Data Collection

Plant counts were done after all plants had emerged and the harvest from each plot was weighed. Grain samples were drawn from the yield of each plot and were sent to the Elsenburg feed lab for oil and protein analyses. The thousand seed weight (TSW) was also determined for each sample.

Results


Rainfall

Good early-season rains were experienced at all sites in 2003. Good soil moisture provided the opportunity to plant all crops relatively early (refer to Table 1). Total rainfall for 1st April to 30th September (the growing period) was 187mm for Riversdale, 154mm for Swellendam and 254mm for Tygerhoek. The unusually high rainfall experienced at the end of March ensured good soil moisture at the start of the season. There was, however, a long dry period from the latter part of May to the beginning of August. The effect of the dry period was more severe at the Swellendam site due to the poor water holding capacity of the soils and the fact that the site is located on a warm north to northwesterly aspect. The Riversdale site has soils with a higher water holding capacity and that are cooler than the Swellendam soils. Good soil moisture at the start of the season would have ensured good seedling establishment and initial plant growth, and ameliorated the negative effects of the extended post-planting dry period. Regular rainfall events subsequent to the beginning of August provided excellent conditions for optimal plant growth and production.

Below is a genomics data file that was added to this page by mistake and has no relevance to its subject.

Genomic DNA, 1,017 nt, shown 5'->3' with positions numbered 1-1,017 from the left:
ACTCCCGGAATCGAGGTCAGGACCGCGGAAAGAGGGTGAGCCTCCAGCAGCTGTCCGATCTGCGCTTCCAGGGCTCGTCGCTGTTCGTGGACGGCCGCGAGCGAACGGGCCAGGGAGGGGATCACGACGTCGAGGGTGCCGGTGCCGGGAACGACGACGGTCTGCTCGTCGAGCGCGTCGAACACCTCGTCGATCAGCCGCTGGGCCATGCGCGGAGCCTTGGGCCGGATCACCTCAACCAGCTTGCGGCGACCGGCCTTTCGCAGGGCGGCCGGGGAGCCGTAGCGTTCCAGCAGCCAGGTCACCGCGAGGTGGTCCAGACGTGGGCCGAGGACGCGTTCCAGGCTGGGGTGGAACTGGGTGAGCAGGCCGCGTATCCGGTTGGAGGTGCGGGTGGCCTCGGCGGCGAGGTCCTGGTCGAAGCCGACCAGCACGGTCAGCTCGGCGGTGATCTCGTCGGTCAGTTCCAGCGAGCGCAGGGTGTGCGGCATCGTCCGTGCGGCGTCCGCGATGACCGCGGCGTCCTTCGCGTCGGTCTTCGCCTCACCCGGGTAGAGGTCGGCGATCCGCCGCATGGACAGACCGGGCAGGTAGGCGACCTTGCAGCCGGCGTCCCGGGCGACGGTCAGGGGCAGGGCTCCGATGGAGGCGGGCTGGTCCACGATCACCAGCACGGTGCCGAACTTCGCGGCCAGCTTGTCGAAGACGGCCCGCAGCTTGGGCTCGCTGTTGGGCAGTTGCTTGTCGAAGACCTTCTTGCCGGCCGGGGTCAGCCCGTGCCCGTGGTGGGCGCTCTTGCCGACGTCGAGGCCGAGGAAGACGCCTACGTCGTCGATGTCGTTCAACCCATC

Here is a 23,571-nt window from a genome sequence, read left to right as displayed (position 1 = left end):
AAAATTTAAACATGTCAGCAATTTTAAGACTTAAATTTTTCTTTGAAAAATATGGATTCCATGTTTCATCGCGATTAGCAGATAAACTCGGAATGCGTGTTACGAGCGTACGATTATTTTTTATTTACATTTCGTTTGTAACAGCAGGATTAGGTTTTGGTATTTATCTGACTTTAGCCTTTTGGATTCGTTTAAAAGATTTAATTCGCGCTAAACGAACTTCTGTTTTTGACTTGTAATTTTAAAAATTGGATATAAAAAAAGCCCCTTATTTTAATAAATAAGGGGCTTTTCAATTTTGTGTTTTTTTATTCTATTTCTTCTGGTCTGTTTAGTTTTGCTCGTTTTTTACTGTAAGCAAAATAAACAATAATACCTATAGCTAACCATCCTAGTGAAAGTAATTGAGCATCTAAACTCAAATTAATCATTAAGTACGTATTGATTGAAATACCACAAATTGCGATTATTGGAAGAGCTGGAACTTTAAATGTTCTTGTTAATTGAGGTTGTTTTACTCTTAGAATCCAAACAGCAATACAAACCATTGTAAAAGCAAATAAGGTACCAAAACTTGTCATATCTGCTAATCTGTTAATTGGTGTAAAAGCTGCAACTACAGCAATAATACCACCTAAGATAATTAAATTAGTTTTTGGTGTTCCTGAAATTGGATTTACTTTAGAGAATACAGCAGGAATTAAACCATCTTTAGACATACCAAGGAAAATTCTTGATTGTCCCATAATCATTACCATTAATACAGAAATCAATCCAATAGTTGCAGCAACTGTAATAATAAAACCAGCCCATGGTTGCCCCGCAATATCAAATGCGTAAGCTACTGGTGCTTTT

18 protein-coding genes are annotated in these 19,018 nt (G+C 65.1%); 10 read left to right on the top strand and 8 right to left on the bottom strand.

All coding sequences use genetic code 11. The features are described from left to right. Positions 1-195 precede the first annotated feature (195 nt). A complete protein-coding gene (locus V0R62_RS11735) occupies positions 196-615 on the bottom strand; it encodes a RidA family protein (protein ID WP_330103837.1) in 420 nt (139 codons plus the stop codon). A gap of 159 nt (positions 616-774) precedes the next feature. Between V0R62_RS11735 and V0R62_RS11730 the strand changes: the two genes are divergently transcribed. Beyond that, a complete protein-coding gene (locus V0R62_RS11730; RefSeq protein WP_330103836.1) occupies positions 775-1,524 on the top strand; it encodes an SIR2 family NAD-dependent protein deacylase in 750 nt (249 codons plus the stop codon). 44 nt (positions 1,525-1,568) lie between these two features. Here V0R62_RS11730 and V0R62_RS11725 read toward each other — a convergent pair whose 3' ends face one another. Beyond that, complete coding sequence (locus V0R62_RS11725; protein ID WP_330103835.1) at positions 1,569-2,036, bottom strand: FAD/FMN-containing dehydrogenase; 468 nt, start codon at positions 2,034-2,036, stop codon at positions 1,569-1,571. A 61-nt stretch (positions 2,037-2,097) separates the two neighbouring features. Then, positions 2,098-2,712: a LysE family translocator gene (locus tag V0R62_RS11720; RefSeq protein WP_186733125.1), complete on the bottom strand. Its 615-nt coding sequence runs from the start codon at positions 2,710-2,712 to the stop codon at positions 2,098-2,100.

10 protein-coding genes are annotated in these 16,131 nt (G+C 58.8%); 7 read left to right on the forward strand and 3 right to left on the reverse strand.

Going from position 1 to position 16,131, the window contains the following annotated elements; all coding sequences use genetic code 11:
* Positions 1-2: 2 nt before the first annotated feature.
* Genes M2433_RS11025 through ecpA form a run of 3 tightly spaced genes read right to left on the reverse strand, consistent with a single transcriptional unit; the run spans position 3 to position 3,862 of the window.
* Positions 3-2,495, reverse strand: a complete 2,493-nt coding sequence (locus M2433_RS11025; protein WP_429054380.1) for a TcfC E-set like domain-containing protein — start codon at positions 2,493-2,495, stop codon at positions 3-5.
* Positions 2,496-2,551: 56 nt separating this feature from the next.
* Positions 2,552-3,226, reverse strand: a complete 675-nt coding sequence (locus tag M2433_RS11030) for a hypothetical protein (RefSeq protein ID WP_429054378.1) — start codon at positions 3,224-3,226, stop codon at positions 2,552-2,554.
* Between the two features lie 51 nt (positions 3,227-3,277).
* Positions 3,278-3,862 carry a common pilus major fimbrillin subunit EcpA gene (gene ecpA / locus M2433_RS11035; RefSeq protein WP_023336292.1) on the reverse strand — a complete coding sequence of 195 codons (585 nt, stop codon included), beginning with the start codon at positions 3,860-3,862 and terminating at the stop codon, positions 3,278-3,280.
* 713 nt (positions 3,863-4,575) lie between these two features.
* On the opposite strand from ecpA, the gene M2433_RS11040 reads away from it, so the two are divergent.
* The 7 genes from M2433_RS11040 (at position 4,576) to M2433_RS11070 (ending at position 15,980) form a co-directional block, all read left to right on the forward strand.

Plant densities

Estimated plant densities ranged from 41 to 44 plants per m² at Riversdale, 47 to 66 plants per m² at Swellendam and 38 to 48 plants per m² at Tygerhoek (Table 2). The 66 plants per m² in one camp at Swellendam was higher than expected but plant densities in all other camps are considered ideal.

Crop yields

Crop yields are presented for each experimental camp at each site in Table 2. Note that two average yield values are given for the Swellendam camps. The higher value (in brackets) is the adjusted yield taking into consideration estimated losses resulting from the harvesting process (pods breaking off plants at harvesting due to the extremely dry and hot weather conditions at harvesting).

While yields recorded at the Swellendam site were considerably lower than those recorded for Riversdale and Tygerhoek they were exceptionally good and far better than expected for the climatic and soil conditions that are experienced in the area. In fact the yields were higher than those recorded for wheat and similar to those recorded for barley in adjacent camps in the same experimental area!